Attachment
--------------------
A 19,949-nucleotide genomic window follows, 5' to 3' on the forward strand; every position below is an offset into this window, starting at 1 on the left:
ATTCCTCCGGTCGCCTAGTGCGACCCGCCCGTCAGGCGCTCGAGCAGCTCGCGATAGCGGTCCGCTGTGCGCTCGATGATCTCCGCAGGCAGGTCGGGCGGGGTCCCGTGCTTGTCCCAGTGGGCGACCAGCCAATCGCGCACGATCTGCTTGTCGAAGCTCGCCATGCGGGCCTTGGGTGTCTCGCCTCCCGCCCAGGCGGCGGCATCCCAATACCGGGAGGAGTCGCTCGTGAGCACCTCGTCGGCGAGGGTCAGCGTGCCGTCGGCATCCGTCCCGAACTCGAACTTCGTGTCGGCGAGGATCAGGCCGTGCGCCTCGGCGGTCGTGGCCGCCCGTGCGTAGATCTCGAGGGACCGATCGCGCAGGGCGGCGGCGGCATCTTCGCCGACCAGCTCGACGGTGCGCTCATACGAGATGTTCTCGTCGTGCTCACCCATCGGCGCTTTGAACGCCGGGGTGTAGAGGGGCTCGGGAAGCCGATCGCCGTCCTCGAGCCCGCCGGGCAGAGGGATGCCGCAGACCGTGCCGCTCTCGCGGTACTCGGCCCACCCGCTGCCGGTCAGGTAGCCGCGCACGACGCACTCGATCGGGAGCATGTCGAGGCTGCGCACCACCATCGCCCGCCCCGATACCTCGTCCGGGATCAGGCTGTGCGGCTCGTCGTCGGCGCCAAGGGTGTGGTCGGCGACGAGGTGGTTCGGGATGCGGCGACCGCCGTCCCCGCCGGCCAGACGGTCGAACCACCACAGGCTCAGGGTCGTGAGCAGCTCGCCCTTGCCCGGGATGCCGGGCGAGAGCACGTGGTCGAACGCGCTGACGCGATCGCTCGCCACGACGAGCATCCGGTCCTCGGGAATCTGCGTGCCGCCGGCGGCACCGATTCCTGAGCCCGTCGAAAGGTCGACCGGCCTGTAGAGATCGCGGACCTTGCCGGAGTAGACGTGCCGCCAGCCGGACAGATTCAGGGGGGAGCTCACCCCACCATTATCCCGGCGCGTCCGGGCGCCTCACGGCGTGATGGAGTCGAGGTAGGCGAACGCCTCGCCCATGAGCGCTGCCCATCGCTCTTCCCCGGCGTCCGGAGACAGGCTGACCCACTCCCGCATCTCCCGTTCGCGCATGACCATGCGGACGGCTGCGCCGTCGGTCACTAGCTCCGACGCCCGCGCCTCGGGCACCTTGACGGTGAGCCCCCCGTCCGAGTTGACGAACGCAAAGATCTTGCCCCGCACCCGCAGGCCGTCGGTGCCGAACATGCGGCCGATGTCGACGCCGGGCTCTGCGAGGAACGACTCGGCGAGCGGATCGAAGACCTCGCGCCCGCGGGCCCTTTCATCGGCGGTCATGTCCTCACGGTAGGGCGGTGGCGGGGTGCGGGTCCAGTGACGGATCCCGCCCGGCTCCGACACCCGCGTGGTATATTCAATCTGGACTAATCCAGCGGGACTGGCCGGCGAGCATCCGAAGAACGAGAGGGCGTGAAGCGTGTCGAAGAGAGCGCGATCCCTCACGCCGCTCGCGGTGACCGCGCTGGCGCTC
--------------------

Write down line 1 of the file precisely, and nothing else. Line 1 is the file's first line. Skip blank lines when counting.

A 19,949-nucleotide genomic window follows, 5' to 3' on the forward strand; every position below is an offset into this window, starting at 1 on the left: